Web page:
Blog #4- What problems do women face when using the BWS defence in Canadian courts?


This fourth round of research is about the changes made in the law of self defence and the remaining difficulties of interpreting these  cases. I will analyse interpretations and procedures taken in legal cases involving battered women in Canada and the laws behind it. 

Amendments in Self-defence laws to adapt it to the realities of battered women

The Citizen’s Arrest and Self-defence Act of 2012 made changes in the Criminal code and came into force on March 11, 2013. However, it did not alter the traditional principles of self-defence (the Department of Justice, 2012, p. 2). That is, in order for the victim to be judged not guilty, they must still have all of these requirements; 

  1. The victim must have thought that they were under attack.
  2.  The action must have been reasonable (for a defensive reason and not revenge.)
  3. The force used must be reasonable given the circumstances (they cannot use more force than necessary to escape the attack) (Gibson, 2022).

The act revised the wording in the Criminal Code and included several factors to help in the “interpretation” and the “application” of the law. Two of them were added to aid in the interpretation of BWS defences: “the nature, duration and history of any relationship between the parties to the incident, including any prior use or threat of force and the nature of that force or threat” and “the extent to which the attack was imminent”, which means that imminence is not a requirement (Criminal Code). 

The rule of use “excessive force”

There were rejections of self-defence arguments due to the use of excessive force (Glancy et al., 2019, p. 8.).

For example, In 2021, Ms. Poucette tried to appeal her manslaughter conviction. She had killed her husband during an argument. Her lawyers presented expert testimony that stated she had BWS and that her husband regularly abused her. However, the judge held that her acts were “not reasonable” because they were “not proportionate to the threat of force” Ms. Poucette faced at that moment.

The relationship between the accused and the victim 

Implementing these elements in circumstances where there was no prior “relationship between” the accused and the victim presented difficulties to Canadian courts. 

For example, a BWS defence was rejected in R.v Eyapaise because the person she assaulted was neither her boyfriend nor husband. She stabbed a man who was sexually assaulting her in a bar. The judge recognized Ms. Eyapaise had battered woman syndrome because of her lifelong history of abuse. It caused her to fear for her life. However, he concluded her behaviour was still unreasonable; he argued she had other means to “protect” herself (The Canadian Press, 2021) .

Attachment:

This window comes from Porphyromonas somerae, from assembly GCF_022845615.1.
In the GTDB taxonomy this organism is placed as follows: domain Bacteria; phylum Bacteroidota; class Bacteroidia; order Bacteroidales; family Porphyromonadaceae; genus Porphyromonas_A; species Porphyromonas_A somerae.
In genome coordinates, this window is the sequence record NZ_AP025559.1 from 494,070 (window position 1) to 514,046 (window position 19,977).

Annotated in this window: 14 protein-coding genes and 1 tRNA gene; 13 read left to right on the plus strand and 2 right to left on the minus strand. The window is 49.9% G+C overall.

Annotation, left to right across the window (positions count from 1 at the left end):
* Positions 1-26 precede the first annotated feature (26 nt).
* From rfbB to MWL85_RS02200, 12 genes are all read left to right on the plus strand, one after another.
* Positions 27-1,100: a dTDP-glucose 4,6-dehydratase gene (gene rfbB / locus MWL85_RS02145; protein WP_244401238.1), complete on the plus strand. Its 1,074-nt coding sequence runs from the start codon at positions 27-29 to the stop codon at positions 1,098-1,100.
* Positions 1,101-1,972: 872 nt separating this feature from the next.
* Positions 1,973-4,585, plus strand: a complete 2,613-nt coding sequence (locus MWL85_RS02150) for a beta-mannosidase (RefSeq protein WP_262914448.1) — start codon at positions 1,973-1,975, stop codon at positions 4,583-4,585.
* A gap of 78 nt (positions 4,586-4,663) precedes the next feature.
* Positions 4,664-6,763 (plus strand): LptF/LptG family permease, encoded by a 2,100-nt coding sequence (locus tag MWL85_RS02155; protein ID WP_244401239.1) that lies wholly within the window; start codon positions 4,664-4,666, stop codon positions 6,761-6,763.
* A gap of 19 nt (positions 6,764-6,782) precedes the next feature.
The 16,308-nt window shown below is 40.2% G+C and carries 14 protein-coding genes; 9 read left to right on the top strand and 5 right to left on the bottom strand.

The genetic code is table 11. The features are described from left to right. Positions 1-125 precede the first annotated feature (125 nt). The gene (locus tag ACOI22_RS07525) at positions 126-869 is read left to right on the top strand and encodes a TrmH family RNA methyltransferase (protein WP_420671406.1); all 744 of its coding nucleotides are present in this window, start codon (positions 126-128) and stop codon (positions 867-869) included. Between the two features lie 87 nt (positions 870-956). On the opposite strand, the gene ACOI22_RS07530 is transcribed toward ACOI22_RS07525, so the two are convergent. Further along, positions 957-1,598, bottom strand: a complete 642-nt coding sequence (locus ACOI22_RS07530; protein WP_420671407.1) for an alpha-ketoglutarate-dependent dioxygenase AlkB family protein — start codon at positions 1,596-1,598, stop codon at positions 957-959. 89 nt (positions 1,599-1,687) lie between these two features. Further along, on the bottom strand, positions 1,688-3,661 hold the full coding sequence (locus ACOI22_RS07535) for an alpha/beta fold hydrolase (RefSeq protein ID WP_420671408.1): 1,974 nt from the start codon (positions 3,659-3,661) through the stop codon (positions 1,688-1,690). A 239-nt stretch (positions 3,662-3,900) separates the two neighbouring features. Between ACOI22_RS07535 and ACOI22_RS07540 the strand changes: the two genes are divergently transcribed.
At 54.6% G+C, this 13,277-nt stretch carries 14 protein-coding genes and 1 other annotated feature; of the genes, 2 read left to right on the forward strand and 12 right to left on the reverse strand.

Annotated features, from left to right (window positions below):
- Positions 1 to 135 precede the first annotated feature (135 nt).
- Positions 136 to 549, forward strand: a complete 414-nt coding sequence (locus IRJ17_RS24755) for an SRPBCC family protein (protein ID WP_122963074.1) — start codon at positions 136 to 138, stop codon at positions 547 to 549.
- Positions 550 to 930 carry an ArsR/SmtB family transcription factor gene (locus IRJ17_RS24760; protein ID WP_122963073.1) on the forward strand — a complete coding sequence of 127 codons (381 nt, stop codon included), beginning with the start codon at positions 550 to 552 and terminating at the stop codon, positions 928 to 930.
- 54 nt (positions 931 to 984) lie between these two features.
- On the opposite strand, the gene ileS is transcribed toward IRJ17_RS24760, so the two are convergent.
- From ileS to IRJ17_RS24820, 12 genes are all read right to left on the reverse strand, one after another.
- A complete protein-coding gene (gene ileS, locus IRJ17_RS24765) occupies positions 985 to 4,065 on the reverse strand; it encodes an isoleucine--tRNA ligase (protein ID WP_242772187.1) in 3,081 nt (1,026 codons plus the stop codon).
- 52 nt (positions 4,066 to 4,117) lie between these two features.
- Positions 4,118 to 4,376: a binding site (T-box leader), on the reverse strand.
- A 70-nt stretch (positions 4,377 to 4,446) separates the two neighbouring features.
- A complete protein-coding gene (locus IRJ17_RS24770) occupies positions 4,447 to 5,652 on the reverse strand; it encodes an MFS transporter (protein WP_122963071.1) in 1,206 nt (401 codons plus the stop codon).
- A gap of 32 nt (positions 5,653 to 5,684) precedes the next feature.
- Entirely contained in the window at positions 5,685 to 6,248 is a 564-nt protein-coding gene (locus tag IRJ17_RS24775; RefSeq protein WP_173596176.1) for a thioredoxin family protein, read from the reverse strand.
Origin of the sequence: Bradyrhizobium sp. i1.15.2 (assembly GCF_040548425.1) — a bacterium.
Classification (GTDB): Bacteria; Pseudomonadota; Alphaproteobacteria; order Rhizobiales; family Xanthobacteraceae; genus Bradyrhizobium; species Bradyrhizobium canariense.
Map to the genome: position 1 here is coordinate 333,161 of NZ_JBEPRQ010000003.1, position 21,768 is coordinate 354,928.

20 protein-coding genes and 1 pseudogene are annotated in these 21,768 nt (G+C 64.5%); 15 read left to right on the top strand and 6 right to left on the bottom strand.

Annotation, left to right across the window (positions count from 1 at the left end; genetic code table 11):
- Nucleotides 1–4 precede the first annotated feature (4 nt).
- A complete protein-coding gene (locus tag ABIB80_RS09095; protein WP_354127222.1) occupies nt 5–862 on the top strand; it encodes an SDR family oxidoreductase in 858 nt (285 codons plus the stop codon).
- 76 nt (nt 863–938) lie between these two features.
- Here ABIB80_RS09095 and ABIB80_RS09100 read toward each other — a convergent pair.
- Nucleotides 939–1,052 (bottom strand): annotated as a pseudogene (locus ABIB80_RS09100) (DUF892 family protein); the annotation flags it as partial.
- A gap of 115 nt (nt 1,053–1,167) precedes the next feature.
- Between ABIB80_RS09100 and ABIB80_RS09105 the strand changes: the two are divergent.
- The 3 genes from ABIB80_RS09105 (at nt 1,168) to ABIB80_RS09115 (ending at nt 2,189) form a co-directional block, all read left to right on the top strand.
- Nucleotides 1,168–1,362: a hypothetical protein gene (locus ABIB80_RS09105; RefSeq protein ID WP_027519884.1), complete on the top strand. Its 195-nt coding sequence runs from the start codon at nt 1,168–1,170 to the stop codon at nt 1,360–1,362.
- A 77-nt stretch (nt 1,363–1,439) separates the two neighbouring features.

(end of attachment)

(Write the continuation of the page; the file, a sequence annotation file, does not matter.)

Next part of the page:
In conclusion, self-defence laws continue to present challenges in the judging the reasonableness of actions despite it being changed because the circumstances of battered women vary. The new law is not enough to comprehend the realities of all battered women. 




Criminal Code, RSC (1985) c C-46 

Gibson, D. (2022). All about Law: Exploring the Canadian Legal System (5th or later Edition). Nelson Canada.

Glancy, G., Heintzman, M., & Wheeler, A. (2019). Battered woman syndrome: Updating the expert checklist. International Journal of Risk and        Recovery. 

The Canadian Press. (2021, May 3). Manslaughter conviction upheld for Alberta woman who said she acted in self-defence. Global News. 

The Department of Justice. (2012). Bill C-26 (S.C. 2012 c. 9) Reforms to Self-Defence and Defence of Property: Technical Guide for Practitioners.  Canada.Ca. Retrieved December 10, 2021, from 


Sofia B.

2 Replies to “Blog #4- What problems do women face when using the BWS defence in Canadian courts?”

  1. Hey Sofia, this was such an interesting read! I completely agree that it is incredibly hard and complicated to argue cases of self-defence, especially in Canadian courts. Our laws can be very stringent in certain aspects, particularly what they define as excessive force, or what is considered as the force necessary to fend off a threat to personal safety. While in places like many states in the United States, the laws are far more relaxed and allow for the use of non-lethal weapons, such as a taser or pepper spray (sometimes even a lethal firearm) to fend off an attacker, Canadian officials have made it clear that you must think very carefully before you defend yourself. I disagree with this choice, especially in the case of smaller, more vulnerable individuals who truly necessitate non-lethal, self-defence weapons if they are to protect themselves in the case of an attack; these weapons are not legal in Canada. When there is domestic violence, it is even harder to determine who is in the wrong, due to the limited number of possible witnesses and large amount of bias and pre-existing stereotypes held on all sides. Thanks for the info!

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